Alumnus Graham Thorsteinson has helped lead the charge in making Atlanta’s Hartsfield-Jackson Airport – the busiest in the world – more energy efficient.
Monday, 04 May 2020

Graham Thorsteinson

Alumnus Graham Thorsteinson has helped lead the charge in making Atlanta’s Hartsfield-Jackson Airport – the busiest in the world – more energy efficient.

Thorsteinson, who earned his BS and MS degrees from Georgia Tech’s School of Chemical and Biomolecular Engineering in 2006 and 2007, is the chief technology officer for Energy One Consulting. His company’s partnership with the Atlanta Airlines Terminal Company (AATC), which operates the airport, has resulted in annual energy savings exceeding $3 million (more than $10 million total) since 2016.

For its work on this initiative and other energy savings projects at the airport, Energy One Consulting was awarded the 2018 International Project of the Year by the Association of Energy Engineers. In addition, AATC was the largest recipient of Georgia Power energy efficiency rebates for fiscal 2018, with a $971,500 check (total rebates exceeding $1.5 million in the past two years).

Thorsteinson, who co-founded Energy One Consulting in 2016, says the energy upgrades for the airport included replacing 100,000 lights with LEDs, more than 2,000 HVAC system improvements, energy-efficient programming for more than 300 air handlers and chillers, and increased facility automation to reduce energy usage by 11 percent (or 28 million kilowatt hours) annually.

“The airport has some of the biggest mechanical systems in the world,” Thorsteinson says. “The size of the cooling systems is impressive. The airport uses the equivalent of 23,000 houses in electricity. Previously the airport had a $25 million utilities spend, but we didn’t know how much various equipment contributed to that billing. We performed energy mapping, modeling, and metered to understand the facility, find opportunities, and implement improvements.”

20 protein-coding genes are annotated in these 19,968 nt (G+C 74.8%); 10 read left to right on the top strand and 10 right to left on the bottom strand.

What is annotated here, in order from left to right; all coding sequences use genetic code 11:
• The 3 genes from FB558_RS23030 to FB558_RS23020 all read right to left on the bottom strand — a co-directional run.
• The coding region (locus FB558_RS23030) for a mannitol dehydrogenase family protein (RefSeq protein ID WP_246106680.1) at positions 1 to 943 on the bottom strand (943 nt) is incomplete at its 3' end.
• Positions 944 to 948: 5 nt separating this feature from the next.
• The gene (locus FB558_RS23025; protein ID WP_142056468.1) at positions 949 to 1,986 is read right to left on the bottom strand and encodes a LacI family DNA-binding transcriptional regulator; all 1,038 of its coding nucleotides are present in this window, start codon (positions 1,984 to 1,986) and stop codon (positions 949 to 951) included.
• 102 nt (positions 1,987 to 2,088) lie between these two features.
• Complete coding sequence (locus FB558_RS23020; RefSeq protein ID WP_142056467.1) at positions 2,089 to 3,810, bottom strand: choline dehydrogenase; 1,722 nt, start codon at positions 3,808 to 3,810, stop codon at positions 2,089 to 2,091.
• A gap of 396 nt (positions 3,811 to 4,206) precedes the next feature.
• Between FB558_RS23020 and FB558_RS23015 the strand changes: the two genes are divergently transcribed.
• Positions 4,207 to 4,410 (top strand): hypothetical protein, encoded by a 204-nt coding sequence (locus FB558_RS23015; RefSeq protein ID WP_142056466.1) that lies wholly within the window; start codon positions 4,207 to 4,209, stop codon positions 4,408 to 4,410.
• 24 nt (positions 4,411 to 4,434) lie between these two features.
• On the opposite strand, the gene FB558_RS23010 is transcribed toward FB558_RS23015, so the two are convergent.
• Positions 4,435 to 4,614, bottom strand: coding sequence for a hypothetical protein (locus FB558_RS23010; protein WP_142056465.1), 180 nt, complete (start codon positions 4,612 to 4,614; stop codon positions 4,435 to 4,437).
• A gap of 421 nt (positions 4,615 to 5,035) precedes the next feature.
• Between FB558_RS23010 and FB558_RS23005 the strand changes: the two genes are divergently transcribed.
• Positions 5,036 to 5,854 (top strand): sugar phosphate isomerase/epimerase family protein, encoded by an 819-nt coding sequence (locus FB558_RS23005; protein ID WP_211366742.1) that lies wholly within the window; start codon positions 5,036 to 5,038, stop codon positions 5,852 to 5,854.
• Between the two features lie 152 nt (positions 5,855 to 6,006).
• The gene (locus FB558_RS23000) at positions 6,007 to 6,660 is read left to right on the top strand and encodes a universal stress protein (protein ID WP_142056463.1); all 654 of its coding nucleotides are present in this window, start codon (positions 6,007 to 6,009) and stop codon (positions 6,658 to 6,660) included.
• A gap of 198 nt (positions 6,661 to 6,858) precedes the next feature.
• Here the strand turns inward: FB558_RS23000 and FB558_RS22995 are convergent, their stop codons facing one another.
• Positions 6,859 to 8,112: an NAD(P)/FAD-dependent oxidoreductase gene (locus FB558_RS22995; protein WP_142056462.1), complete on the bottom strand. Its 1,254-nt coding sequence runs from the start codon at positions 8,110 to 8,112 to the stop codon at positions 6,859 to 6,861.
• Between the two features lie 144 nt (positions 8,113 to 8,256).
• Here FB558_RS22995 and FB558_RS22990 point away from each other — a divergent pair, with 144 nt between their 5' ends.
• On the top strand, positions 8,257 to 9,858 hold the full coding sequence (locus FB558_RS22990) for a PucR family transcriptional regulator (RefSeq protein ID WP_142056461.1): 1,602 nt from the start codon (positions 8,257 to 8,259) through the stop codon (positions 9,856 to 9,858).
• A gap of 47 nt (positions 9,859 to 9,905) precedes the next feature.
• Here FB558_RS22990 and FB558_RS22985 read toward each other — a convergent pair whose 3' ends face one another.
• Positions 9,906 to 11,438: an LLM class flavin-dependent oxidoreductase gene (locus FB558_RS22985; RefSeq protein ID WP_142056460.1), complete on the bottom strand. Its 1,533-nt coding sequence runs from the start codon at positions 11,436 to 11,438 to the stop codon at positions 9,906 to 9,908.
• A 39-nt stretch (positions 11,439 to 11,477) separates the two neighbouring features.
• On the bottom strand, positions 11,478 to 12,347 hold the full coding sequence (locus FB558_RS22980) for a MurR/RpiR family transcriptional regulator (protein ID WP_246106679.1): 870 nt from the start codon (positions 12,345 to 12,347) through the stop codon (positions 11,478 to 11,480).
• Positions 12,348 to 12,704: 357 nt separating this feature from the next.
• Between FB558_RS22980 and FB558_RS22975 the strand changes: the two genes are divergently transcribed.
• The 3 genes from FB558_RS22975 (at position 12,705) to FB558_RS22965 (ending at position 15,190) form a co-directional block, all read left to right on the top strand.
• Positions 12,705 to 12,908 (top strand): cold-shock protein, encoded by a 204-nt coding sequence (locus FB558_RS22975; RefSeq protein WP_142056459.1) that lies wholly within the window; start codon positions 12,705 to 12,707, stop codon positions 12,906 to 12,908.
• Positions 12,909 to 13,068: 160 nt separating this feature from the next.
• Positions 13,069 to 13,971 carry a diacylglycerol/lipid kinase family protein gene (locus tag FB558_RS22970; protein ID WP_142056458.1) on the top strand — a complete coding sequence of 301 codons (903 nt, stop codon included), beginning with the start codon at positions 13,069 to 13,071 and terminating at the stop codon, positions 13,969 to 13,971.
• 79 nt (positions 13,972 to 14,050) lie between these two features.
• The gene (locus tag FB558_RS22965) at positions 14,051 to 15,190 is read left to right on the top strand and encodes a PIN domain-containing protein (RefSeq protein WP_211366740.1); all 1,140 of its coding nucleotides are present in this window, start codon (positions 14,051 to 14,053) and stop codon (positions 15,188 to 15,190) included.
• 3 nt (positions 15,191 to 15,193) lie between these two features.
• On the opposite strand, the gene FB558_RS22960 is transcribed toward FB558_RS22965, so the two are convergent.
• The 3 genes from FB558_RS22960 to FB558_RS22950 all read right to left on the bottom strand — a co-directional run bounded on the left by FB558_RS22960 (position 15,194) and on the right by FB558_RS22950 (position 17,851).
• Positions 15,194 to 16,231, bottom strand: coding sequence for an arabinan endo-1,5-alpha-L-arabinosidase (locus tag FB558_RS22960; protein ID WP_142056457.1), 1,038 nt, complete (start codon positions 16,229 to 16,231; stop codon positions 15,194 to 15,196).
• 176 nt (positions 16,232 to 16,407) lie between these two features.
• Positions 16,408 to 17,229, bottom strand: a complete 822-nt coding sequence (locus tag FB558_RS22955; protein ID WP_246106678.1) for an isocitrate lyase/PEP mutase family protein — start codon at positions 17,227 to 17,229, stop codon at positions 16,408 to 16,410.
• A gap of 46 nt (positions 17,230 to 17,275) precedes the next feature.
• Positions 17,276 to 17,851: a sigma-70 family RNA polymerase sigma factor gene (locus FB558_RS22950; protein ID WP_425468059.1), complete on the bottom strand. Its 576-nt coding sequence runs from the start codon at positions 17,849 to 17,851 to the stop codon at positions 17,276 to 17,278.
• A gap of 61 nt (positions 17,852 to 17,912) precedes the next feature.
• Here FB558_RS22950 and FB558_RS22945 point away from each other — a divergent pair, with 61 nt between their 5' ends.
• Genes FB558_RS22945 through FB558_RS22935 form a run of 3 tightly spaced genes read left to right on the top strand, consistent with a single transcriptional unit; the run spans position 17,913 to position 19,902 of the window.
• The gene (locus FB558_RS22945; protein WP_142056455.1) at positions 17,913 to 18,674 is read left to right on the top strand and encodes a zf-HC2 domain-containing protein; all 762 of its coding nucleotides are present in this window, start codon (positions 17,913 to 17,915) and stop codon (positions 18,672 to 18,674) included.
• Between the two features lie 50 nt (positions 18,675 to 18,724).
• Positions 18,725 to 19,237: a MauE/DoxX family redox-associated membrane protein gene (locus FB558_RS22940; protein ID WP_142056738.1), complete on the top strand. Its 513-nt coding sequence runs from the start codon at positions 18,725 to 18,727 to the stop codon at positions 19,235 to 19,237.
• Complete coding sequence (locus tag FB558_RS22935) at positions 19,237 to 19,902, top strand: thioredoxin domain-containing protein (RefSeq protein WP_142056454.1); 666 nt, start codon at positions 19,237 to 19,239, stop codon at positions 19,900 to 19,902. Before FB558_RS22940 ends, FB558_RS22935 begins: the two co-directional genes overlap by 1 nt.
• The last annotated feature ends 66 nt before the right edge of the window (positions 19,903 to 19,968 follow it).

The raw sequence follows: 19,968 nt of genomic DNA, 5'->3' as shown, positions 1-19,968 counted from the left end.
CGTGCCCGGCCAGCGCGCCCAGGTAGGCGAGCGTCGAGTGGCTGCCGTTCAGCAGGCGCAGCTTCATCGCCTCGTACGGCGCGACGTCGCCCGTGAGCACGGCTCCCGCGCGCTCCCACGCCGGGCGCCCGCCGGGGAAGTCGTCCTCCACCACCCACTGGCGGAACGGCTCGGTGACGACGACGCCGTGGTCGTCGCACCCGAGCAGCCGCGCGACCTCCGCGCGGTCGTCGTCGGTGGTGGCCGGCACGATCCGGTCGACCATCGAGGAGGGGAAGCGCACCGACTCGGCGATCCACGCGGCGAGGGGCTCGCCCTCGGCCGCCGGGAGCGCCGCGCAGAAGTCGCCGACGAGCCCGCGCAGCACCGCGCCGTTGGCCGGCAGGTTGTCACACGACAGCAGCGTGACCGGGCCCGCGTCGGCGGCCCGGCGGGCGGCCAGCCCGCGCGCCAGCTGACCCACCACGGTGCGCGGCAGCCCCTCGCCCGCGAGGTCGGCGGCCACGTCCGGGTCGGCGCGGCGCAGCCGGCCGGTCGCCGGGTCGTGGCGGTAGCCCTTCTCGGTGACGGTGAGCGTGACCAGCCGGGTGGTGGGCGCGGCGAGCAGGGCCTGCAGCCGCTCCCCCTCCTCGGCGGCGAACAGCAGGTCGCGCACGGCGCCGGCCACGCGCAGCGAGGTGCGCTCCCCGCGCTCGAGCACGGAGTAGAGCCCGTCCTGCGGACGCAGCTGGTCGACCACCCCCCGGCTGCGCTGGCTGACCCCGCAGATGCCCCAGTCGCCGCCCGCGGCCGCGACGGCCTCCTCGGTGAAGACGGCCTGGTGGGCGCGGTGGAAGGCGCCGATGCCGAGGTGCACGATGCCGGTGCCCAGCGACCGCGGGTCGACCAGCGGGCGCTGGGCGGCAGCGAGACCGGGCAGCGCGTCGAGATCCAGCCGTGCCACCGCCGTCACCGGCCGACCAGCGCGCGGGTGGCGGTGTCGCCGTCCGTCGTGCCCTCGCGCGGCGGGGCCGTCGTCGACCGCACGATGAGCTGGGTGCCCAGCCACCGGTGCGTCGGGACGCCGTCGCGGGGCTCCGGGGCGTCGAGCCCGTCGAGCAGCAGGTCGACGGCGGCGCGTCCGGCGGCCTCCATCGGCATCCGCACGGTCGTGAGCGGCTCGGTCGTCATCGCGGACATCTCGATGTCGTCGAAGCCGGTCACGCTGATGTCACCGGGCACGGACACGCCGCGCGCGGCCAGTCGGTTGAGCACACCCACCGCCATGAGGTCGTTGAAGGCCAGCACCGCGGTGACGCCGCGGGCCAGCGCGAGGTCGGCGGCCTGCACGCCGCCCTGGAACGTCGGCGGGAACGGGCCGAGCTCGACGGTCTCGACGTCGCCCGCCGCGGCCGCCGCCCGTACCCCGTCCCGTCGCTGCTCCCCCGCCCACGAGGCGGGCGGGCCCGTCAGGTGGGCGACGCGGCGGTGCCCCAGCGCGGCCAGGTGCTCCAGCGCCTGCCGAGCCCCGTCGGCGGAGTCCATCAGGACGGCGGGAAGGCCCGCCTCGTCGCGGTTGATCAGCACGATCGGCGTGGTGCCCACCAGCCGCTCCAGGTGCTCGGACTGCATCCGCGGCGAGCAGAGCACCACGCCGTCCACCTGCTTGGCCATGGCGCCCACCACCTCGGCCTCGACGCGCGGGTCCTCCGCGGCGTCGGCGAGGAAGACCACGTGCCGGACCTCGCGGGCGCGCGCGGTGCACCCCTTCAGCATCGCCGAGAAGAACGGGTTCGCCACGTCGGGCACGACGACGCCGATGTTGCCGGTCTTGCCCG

airport

He says that Energy One Consulting’s “Energy Optimization Protocol” has saved large facilities, such as hospitals, churches, and commercial buildings (including Fortune 500 companies), more than $30 million annually.

“Our mindset involves a low-cost focus,” Thorsteinson says. “We don’t recommend significant capital upgrades. We try to take what you have and make it run better.”

Early Career in Energy

Thorsteinson previously worked for Energy One Consulting’s President and CEO, Mike Elmers, at General Mills. That’s where Thorsteinson began his career after graduating from Georgia Tech’s five-year BS/MS program in 2007.

Employed there from 2007 to 2016, Thorsteinson served as its first manufacturing plant-based energy engineer, exploring the effectiveness of energy reduction efforts at General Mills’ cereal manufacturing plant in Covington, Georgia. After the corporation saw the large impact, he expanded his focus to all of General Mills’ plants, including ones in Europe and Australia. “We saw a 20 percent reduction across the company and saved $25 million a year,” Thorsteinson says.

His success there won him the 2016 Energy Manager of the Year Award from the Association of Energy Engineers, which has more than 18,000 members around the world. In 2013, he was named the organization’s Young Energy Professional of the Year.

Thorsteinson and Elmers co-founded Energy One in 2016, and the firm now has seven employees.

“Both of us had young families, but we were traveling around the world for projects,” Thorsteinson says. “We realized that there are big facilities in the Atlanta area that need our philosophy, processes, and tools, so we took the leap of doing it on our own and staying locally focused. There’s a lot of interest in our services in the marketplace because energy reduction not only saves significant dollars but is also environmentally friendly. It’s green, and it’s the right thing to do.”

Early Interest in Engineering

Growing up, Thorsteinson learned a lot about chemical engineering from his father, an engineer in pulp and paper manufacturing. “I really liked the math and process focus of engineering,” he says.

Born in Newfoundland, Canada, Thorsteinson moved with his family to Monroeville, Alabama, when he was 5 years old and lived there until he left as valedictorian of his high school to enroll at Georgia Tech as a President’s Scholar (full-ride, merit-based scholarship).

While at Georgia Tech, he met his wife Shannon (BME 2007 and also a President’s Scholar). She is now a dentist, and together they have two young children.

During his studies at Tech, Thorsteinson developed an interest in heat recovery (examining systems to eliminate unnecessary losses). He also gained real-world experience through the Co-op program, working alternating semesters at a pharmaceutical manufacturing plant of Johnson & Johnson.

“Georgia Tech prepares people very well to get out in industry and find job opportunities,” Thorsteinson says. “I had 10-plus job offers at graduation.”

He adds: “Georgia Tech teaches you how to solve problems. It brings a lot of innovation into your mindset and pushes you to constantly improve.”

 

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